In 1997, during the height of alien mania when films like “Independence Day” and television shows like “X-Files” were dominating popular culture, Popular Mechanics released a story stating that Area 51 had essentially packed up and moved its operations to a base in eastern Utah geologically designated Area 6413.
Pat Travis, then-owner of the Little A’Le’Inn in nearby Rachel, Nev., said, “I think the thing about the base closing is supposition. We get people in here every day who work out there. I think the report is a way to get people to not come out here.” Travis was probably correct in her assumption. Popular Mechanics has long been an agent of disinformation for both the Department of Defense and U.S. intelligence agencies. At one time, they were the leading print debunker of all things secret within the U.S. government.
There are many other top-secret bases functioning today. Many are Cold War remnants vying for a new direction (and funds). One of the most controversial is a base near Gakona, Alaska where the High Frequency Active Auroral Research Program (HAARP) program is located. The HAARP program shoots high-frequency beams though the ionosphere. Supposedly for scientific research, HAARP has also been linked to testing electromagnetic mind control and weather modification.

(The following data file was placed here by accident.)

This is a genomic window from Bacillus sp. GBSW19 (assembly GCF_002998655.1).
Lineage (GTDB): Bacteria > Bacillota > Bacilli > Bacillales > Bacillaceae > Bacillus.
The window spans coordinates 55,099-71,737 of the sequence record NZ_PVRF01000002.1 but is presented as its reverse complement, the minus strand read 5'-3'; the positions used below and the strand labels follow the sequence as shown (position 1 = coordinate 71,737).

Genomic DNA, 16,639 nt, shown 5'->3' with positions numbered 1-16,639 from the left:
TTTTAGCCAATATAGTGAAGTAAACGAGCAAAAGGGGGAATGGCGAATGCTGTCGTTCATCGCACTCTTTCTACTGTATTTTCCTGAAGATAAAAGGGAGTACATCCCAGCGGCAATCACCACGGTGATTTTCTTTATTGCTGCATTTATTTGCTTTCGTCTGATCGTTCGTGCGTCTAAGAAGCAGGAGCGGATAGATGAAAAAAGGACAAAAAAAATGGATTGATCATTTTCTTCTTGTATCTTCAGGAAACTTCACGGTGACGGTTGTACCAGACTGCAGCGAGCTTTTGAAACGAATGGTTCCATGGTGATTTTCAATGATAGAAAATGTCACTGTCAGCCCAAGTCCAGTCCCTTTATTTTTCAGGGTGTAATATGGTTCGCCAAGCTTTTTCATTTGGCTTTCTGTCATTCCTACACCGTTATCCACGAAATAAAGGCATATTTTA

The Dugway Proving Grounds in Tooele, Utah is the size of Rhode Island. It’s the home of most of the next-gen weapons systems for the U.S. military. NORAD’s home in the Cheyenne Mountain Complex is a round-the-clock information center and can house 800 residents in case of a nuclear strike. Raven Rock Alternate Command Center (Site R) would be the home to a World War III military command center. Supposedly linked to Camp David via a six-mile underground tunnel, cell phones and GPS devices are blocked near the site. Within a hollowed-out mountain of Virginia exists Mount Weather, the site of another massive bomb shelter, a television and radio station, and an office complex where it has been rumored that the “shadow government” houses its operation within the U.S. Vice President Dick Cheney was whisked to Mount Weather on 9/11.
Bases like these, above ground and beneath, exist across the United States. Though large in size, most media coverage has been limited or non-existent. They are the thing of online message boards and local rumors, all laughed away by the mainstream media and government spokespersons. Yet, they all seem built for an ultimate battle where those they were built to protect would survive. The rest of us were never supposed to know they even existed.
S.T. Patrick holds degrees in both journalism and social studies education. He spent 10 years as an educator and now hosts the “Midnight Writer News Show.” His email is [email protected] He is also an occasional contributor to TBR history magazine and the current managing editor of Deep Truth Journal (DTJ), a new conspiracy-focused publication available from the AFP Online Store.